If you’ve ever watched a chicken walk, it looks like its knees are pointing backward, making you wonder how they get anywhere.
What you’re looking at is their ankle, and it is not pointing backward if you stop to think about it.
Chickens have toes, feet, ankles, and knees like most animals, and they also have a backbone and legs. A chicken’s knee is the joint connecting the upper leg bone to the bottom part of the leg. The knee is up against their body, hidden by a covering of feathers and not visible when they are walking.
Chicken knees do have kneecaps!
Chickens keep their knee joint bent while standing at rest, which keeps them ready and able to move quickly.
For more on chicken’s knees and anatomy, read on!
Do Chickens Have Kneecaps?
Chicken knees, like most birds, have patellae, otherwise known as kneecaps.
Kneecaps are unnecessary for the mechanics of walking but are protective and help with extension and movement.
Ostriches have the singular honor of having two patellas on each knee.
Two patellas might let the ostrich straighten its leg faster, which could enable it to run faster.
Their knees may not seem like ours in the traditional sense, but they still function similarly.
In fact, you’ll find this topic something of an issue up for debate.
Some people think the way chicken knees work is so different they don’t count.
Do Chickens Have Ankles?
Chickens have ankles just like humans, and other animals do.
Unlike the ankle in humans, a chicken’s foot only contains some of its ankle bones.
The joint you see halfway up the chicken’s leg is their ankle and has the rest of their ankle bones.
The bone from the ankle to the toes is actually what would be the instep in humans.
The upper leg bone, or femur, is also called the thigh bone.
The ankle looks like it’s bending backward on a chicken and other animals with a similar leg structure, such as cats.
Chicken ankles are called the hock joint and are a delicacy in some places.
Chicken hocks are mostly cartilage and skin but are supposed to taste similar to popcorn chicken.
Do Chickens Have Elbows?
Again, like humans, chickens have elbows.
What is an arm on a human is the wing of a chicken.
The elbow is the joint between the humerus and the radius/ulna in their wing.
A bird’s elbow allows movement to extend and fold the wing, not to move up and down.
Periodically, chickens will stretch a wing or a leg out straight to get comfortable.
This is nothing to worry about and is normal.
Do Chickens Have Teeth?
Chickens, like other birds, do not have teeth.
They still have the genes to make teeth; scientists can switch them back on, though!
Chickens use their beaks to peck at food and crush it into smaller pieces against the ground.
The chicken swallows the food down to its crop, an expanding pouch at the base of the neck.
Over the day, the chicken’s crop fills up only to be emptied overnight.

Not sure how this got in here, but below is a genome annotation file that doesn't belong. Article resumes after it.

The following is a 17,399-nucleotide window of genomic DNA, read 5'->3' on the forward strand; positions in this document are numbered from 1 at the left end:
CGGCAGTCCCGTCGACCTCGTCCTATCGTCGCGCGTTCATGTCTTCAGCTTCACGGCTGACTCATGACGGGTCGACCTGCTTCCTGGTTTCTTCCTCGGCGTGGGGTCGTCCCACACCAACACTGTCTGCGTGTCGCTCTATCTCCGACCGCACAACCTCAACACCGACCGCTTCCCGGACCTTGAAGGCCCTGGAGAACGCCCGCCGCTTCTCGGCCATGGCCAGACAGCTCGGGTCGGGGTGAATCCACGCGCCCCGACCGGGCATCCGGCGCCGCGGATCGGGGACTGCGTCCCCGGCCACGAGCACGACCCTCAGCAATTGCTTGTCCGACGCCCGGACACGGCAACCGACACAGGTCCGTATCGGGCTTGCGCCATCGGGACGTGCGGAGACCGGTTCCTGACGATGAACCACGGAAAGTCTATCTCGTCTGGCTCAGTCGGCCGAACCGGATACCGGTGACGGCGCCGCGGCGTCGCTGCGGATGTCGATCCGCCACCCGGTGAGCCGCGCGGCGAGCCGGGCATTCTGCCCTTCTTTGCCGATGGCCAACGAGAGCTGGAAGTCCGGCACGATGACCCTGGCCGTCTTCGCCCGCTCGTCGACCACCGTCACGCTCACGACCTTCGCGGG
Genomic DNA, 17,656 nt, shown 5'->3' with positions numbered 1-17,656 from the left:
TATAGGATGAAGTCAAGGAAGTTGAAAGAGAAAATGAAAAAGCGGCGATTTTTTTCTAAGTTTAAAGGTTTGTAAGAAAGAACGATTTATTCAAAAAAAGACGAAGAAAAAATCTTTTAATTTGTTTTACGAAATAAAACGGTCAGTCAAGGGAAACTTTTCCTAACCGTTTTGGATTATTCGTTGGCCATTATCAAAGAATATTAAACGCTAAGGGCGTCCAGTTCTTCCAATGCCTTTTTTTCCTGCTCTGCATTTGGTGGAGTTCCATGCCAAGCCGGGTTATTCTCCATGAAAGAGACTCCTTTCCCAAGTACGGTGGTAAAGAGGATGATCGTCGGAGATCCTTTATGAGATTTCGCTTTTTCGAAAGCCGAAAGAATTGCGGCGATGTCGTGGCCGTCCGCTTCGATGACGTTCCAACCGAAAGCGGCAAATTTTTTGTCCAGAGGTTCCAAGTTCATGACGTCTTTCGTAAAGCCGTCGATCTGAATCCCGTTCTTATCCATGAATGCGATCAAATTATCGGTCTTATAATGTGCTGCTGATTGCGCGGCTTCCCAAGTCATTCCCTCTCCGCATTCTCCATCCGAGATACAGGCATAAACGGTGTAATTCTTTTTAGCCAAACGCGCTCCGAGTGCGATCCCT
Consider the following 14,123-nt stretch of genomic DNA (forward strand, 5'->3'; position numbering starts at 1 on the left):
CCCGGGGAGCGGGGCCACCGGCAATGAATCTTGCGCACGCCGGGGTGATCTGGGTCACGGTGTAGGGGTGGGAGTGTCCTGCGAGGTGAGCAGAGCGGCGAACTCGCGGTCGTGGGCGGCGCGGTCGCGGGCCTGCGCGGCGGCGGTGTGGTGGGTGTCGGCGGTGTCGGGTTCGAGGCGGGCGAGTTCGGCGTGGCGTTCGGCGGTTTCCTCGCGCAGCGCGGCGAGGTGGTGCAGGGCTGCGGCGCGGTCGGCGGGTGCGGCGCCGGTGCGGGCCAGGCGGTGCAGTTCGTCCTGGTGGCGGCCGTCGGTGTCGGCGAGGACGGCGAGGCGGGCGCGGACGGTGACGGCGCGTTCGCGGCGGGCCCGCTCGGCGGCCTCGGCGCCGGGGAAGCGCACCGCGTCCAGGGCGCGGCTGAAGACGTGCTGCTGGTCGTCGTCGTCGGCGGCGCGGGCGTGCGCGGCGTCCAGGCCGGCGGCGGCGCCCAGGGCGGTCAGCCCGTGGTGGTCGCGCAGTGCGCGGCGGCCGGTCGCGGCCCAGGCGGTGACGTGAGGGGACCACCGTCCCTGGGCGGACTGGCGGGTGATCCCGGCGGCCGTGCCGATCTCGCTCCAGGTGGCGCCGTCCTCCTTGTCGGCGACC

If your chicken’s crop doesn’t empty, there is a problem.
The food in the crop mixes with water and beneficial bacteria and begins the digestive process.
Sometimes there is an imbalance in the bacteria, and your chicken will develop a sour crop.
Prevent sour crop by providing probiotics such as yogurt or apple cider vinegar, fresh, clean water, and plenty of grit.
Once the food reaches the gizzard, it is ground up using small stones the chicken picked up during the day.
This is why having clean grit available is a must for your flock.
The gizzard contracts and churns the food, which is the “chewing” part, until it is small enough to pass through the small intestine, where nutrients are absorbed.
How Do Chickens Walk?
Humans bend at the knee to bring each foot forward when they walk.
A chicken knee is bent standing there, giving it balance and the ability to move quickly.
As chickens bring each foot forward, they bend their knee; the ankle bends and points back, while on the back leg, the knee straightens, and the chicken moves forward.
Their toes provide balance and grip.
As the chicken walks, it juts its head forward.
This bobbing of its head stabilizes its gaze as its body moves forward.
Read more: Chicken head bobbing and what it means
Like cats and owls, chickens have gyroscopic heads, which is fun to explore when holding your pet chicken.
Chickens keep their head stable even though their body is moving around.
This is part of the vestibulo-ocular reflex, which is a reflex where the head and eyes remain fixed on a point as long as it isn’t putting too much stress on the body.
Their body feels the force of changing their position and automatically rearranges their head’s position.
As a predator, this ability would make it easier to track prey.
They are also what is called digitigrade, which means they walk on their toes or digits.
Humans are plantigrade, which walk with their heels on the ground.
Deer, cows, horses, and other hooved animals are unguligrade, which means they walk on their toenails.
Chickens Have Three Toes Pointing Forward, Are They Dinosaurs?
In the animal kingdom, chickens are descended from a group of meat-eating, two-legged dinosaurs with three or fewer fingers called theropods.
A well-known theropod dinosaur, T-Rex, has its closest modern relatives in birds, which includes chickens.
It is safe to say chickens are related to dinosaurs, and less scientifically correct to call them a dinosaur.
Their toes may break too!
Check out our article on what to do if chickens break a toe.